Monday, October 5, 2009

Adding HTTP Authentication for a user in Subversion

If you've already got your HTTP Authentication setup (instructions for that can be found here) then you can add a new user (eg. xyz) like this:

$htpasswd2 -m /etc/svn-auth-file xyz

Note that for Apache 2, you use the htpasswd2 command, NOT htpasswd.

Monday, May 4, 2009

Solution to the ORABEL-08021 "partnerlink not found" problem!

I was seeing an ORABPEL-08021 error when calling a Oracle BPEL web service via C# in .Net. Specifically, the error returned was:

<env:Envelope xmlns:env="">
<env:Fault xmlns:env="">
<faultcode xmlns="">env:Server</faultcode>
<faultstring xmlns="">ORABPEL-08021 Cannot find partner wsdl. parnterLink "MyService" is not found in process "MyService" (revision "1.0") Please check the deployment descriptor of the process to find the correct partnerLink name.
<faultactor xmlns=""></faultactor>

The problem was that I was using the wrong URI to access the service. I was using:


and I should have been using:


So, my own silly fault really! Normally I can take the WSDL address (eg. http://myserver:8888/orabpel/default/MyService/1.0/MyService?wsdl) and just drop the "?wsdl" off the end to get the service endpoint. Not with these Oracle BPEL services though. If I had bothered to read the WSDL, I would have seen that the endpoint address is clearly specified. One more thing to note: with an Oracle BPEL service, you can also drop the version number off the end and it will still work, calling the latest version by default. eg:


Wednesday, March 25, 2009

Where should I put my .Net DLL for COM Interop?

I have a .Net DLL which I want to use from VB6 via COM interop. Where should I put it when I deploy it? (look here to see how to make a .Net DLL useable via VB6)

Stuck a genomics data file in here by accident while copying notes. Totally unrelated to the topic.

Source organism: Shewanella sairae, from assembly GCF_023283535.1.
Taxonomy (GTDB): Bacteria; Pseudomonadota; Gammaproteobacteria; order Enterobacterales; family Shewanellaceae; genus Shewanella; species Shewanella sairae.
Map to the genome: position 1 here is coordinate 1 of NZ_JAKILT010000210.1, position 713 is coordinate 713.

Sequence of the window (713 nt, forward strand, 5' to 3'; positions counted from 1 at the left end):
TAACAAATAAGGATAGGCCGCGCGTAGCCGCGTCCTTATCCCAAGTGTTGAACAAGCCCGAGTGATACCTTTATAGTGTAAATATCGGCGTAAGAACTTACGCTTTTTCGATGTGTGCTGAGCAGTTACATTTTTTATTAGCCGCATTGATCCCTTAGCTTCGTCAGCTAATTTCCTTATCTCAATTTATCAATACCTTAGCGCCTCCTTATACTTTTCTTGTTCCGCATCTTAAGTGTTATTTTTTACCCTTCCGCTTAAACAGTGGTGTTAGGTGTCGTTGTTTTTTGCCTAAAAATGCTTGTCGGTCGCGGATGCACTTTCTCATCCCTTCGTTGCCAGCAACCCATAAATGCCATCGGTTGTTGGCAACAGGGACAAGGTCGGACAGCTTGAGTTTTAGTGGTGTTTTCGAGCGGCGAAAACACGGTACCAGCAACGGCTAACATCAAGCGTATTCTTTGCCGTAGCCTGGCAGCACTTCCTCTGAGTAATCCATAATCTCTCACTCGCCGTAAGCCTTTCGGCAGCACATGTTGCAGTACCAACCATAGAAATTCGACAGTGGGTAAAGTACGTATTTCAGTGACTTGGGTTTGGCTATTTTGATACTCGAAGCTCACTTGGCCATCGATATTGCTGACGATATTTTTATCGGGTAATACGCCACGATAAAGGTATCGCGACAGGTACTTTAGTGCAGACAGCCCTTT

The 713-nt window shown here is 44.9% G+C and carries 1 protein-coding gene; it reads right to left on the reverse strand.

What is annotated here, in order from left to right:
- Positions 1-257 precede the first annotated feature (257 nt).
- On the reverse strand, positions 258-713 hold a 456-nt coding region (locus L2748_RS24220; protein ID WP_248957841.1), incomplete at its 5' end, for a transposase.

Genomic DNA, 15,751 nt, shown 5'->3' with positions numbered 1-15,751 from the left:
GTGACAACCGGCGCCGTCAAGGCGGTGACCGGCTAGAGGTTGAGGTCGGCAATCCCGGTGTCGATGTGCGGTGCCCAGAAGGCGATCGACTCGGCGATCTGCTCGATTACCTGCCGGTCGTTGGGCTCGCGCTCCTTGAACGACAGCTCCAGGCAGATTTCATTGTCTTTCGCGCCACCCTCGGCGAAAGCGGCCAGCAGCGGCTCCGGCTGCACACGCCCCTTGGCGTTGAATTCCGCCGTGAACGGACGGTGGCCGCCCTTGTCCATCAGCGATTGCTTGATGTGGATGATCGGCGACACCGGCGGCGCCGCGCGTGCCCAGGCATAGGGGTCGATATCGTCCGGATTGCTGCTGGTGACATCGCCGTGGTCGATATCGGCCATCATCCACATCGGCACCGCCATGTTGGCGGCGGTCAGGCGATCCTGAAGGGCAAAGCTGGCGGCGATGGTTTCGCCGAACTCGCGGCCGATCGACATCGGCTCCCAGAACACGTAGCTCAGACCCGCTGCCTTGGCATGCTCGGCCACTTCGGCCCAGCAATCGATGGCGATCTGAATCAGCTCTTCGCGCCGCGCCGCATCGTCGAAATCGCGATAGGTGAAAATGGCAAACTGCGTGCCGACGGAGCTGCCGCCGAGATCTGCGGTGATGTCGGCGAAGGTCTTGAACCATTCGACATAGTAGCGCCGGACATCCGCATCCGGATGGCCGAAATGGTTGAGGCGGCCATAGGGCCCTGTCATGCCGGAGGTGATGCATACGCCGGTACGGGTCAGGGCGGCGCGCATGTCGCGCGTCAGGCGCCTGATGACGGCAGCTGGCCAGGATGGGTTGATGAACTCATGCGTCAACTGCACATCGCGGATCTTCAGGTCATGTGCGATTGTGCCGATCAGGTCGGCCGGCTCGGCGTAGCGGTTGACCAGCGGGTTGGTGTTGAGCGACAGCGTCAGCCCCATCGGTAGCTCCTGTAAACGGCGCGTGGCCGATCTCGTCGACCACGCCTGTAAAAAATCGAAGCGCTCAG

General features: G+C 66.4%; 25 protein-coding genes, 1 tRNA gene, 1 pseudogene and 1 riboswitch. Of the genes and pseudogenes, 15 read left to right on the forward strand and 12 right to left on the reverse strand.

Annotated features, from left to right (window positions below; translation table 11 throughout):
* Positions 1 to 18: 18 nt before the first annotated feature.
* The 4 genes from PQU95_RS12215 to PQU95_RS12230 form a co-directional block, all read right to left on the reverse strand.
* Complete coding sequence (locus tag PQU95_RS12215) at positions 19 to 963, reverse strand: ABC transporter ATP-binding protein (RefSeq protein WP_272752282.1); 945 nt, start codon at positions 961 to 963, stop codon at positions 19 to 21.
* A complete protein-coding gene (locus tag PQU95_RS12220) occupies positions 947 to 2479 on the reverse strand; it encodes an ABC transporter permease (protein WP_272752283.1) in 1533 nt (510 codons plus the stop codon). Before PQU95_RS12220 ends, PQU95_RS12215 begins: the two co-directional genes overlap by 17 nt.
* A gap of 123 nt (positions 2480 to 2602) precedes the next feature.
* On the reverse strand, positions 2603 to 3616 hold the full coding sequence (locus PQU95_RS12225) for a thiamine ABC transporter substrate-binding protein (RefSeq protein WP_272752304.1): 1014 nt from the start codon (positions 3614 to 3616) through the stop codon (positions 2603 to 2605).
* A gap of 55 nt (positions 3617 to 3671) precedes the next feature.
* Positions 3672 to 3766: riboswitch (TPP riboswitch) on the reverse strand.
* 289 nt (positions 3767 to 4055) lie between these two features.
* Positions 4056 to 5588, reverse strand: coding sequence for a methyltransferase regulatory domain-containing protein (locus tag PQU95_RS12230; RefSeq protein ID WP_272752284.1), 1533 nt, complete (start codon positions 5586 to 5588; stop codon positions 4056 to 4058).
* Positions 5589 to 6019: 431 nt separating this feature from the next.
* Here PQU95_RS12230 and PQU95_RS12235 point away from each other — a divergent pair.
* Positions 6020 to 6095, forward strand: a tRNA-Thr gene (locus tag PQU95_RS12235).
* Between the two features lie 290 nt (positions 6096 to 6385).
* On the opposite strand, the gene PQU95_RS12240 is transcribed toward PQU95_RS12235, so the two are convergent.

The key thing is that in order to use your .Net dll from VB6 you do need to register the .Net DLL. You don't need to to do anything special in the VB6 program - it doesn't matter how you reference the .Net DLL in your VB6 program. The command to register a .Net DLL is "regasm". This lives under "C:\Windows\Microsoft.Net\Framework\v2.0.50727" (or whatever .Net framework version you have).

There are three options for where to put your .Net DLL:

1. Put it in the GAC. If you want to share the same .Net DLL with more than one VB6 program then you can put it in the GAC (Global Assembly Cache). To do this, you can use an MSI file, or manually, you can copy it to c:\windows\assembly, and then register it via "regasm c:\winnt\assembly\mydotnet.dll".

2. Put it in the EXE folder. If you want the .Net DLL to live in the same place as your VB6 EXE then you can copy it to that folder, and then use "regasm c:\vb6\exe\folder\mydotnet.dll". Note that the .Net DLL has to be in the same folder as the VB6 EXE. So if you have VB6 EXE calling a VB6 DLL which calls your .Net dll then it must go in the EXEs folder - it won't find it in VB6 DLLs folder.

3. Put it in any folder via codebase. If you want the .Net DLL to live anywhere else, you can use use "regasm c:\program files\vanwills\mydotnet.dll /codebase". This will register the .Net DLL to the path you provide. This is a bit like the old VB6 regsvr32 command. So using this we can have the .Net DLL sitting in the "c:\vb6\dll\folder" folder.

The only other point to note is that .Net will always check the GAC first before other locations. So if we have a .Net DLL in the GAC, then even if we register the same DLL somewhere else via the "/codebase" option, it will always use the GAC DLL. You can get around this by changing the version number on the DLL - it will always load the version with the highest number first.